Un­fair trade? Un­fair ac­cu­sa­tions re­vealed by China In­ter­na­tional Im­port Expo

Global Times US Edition - - ASIANREVIEW - The ar­ti­cle is a commentary of the Xin­hua News Agency. opin­ion@ glob­al­times.com.cn

Those who com­plain trade with China is done un­der un­fair rules may find it dif­fi­cult to jus­tify their ac­cu­sa­tions at the first China In­ter­na­tional Im­port Expo (CIIE).

Trade with China is fair and re­cip­ro­cal. Chi­nese com­pa­nies shop for bil­lions of dol­lars in for­eign goods at CIIE, the world’s first im­port-themed na­tional-level expo. It un­der­lines China’s as­pi­ra­tion of tran­si­tion­ing from sell­ing to the world to buy­ing from the world.

The expo also re­in­forces mes­sages to the world: China is se­ri­ous about open­ing up, the doors will open wider, as it is very clear about the type of changes that need to be made.

At the open­ing cer­e­mony, Chi­nese Pres­i­dent Xi Jin­ping an­nounced that in the next 15 years, China’s im­ported goods and ser­vices are es­ti­mated to ex­ceed $30 tril­lion and $10 tril­lion, re­spec­tively. Piles of im­port or­ders at CIIE show China’s com­mit­ment is not lip ser­vice but real deals.

Chi­nese e-com­merce gi­ant JD.Com is buy­ing 100 bil­lion yuan ( around $14.7 bil­lion) worth of for­eign goods from for­eign brands, such as Ital­ian cof­fee ma­chine maker De’Longhi, Ja­panese rice cooker firm Tiger, and US hard­ware be­he­moth Dell, dur­ing the CIIE to sat­isfy the de­mand of do­mes­tic con­sumers.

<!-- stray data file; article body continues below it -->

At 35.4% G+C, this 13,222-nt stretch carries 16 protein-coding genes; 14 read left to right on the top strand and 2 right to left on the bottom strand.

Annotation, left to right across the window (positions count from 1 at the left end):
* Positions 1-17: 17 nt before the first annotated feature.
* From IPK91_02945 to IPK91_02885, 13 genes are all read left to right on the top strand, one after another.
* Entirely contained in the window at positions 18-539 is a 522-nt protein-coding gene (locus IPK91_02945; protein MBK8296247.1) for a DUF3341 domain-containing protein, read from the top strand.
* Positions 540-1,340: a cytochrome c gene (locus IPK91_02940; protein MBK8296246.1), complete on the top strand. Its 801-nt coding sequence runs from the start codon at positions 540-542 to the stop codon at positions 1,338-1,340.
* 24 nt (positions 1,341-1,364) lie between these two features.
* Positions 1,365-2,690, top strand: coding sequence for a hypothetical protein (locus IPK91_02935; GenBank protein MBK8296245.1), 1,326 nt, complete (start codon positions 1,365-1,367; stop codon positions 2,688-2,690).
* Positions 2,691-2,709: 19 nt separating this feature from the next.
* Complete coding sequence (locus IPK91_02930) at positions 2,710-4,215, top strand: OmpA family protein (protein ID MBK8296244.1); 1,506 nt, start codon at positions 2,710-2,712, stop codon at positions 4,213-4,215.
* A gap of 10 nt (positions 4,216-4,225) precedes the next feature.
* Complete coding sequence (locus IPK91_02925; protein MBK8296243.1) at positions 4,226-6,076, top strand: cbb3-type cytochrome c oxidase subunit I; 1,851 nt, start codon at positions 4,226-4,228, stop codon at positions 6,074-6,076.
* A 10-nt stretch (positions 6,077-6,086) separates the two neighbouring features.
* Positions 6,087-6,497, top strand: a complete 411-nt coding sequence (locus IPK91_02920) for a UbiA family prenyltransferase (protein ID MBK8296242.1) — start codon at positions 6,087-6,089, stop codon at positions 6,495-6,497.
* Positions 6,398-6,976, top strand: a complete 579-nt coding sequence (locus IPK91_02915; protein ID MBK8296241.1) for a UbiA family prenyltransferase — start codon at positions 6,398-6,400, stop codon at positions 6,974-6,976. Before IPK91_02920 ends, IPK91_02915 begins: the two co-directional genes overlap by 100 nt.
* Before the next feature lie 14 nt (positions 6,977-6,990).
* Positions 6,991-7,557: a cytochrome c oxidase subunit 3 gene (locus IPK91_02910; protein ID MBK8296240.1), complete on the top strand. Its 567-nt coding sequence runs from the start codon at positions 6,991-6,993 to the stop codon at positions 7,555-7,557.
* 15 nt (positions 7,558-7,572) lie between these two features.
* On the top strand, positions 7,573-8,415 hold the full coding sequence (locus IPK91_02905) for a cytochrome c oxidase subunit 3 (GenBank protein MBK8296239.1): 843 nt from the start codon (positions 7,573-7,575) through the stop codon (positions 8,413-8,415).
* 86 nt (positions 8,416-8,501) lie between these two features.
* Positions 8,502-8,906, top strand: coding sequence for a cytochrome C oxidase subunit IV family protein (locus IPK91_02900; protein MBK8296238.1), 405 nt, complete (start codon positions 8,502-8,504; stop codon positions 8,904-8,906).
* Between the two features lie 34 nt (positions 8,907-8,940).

After Xi en­cour­aged cross­bor­der trade at the CIIE’s open­ing cer­e­mony, Alibaba Group Hold­ing an­nounced it would list $200 bil­lion worth of im­ported goods on its e-com­merce plat­forms from 2019 to 2023. China has al­ready taken con­crete mea­sures to fur­ther its open­ing. Start­ing Novem­ber 1, China re­duced tar­iffs on 1,585 im­ported com­modi­ties, and in do­ing so, cut the to­tal tar­iff level from 9.8 per­cent in 2017 to 7.5 per­cent. At the CIIE, China an­nounced plans to make cer­tain vol­umes of im­ported goods tar­iff ex­empt. At the expo site, sup­ply-de­mand match­mak­ing and one-stop ser­vices to as­sist busi­nesses with cus­toms dec­la­ra­tions, trans­porta­tion and ex­hi­bi­tions have been made avail­able.

One fact that should not be ne­glected is that while China holds sur­plus in goods trade, it runs a deficit in ser­vice trade.

The Min­istry of Com­merce re­leased a re­port on the side­lines of the expo show­ing that China’s cu­mu­la­tive ser­vice im­ports are ex­pected to ex­ceed $2.5 tril­lion in the next five years.

Dur­ing that pe­riod, China will see over $ 700 bil­lion of cu­mu­la­tive im­ports in emerg­ing ser­vices, in­clud­ing charges for the use of in­tel­lec­tual prop­erty, telecom­mu­ni­ca­tions, com­puter and in­for­ma­tion ser­vices, fi­nan­cial ser­vices, and per­sonal cul­tural and recre­ational ser­vices. This will pro­vide a broader mar­ket, more valu­able co­op­er­a­tion op­por­tu­ni­ties and greater ben­e­fits to the world.

When crit­ics say China’s pace to nar­row the trade gap with its trad­ing part­ners is too slow, these or­ders and huge po­ten­tials are res­onate ev­i­dence to an­swer the griev­ances of those crit­ics. “The Chi­nese econ­omy is a sea, not a pond,” Xi said, stress­ing that storms can over­turn a pond but never a sea.

What­ever crit­ics say about China’s trade prac­tice, China will not close its door to the world and will only be­come more and more open.

Lit­tle by lit­tle, China’s prac­tice will prove that a “win­ner takes all” ap­proach to trade is un­sus­tain­able, and an in­clu­sive and mul­ti­lat­eral trad­ing sys­tem will de­liver mu­tual ben­e­fits and greater pros­per­ity.

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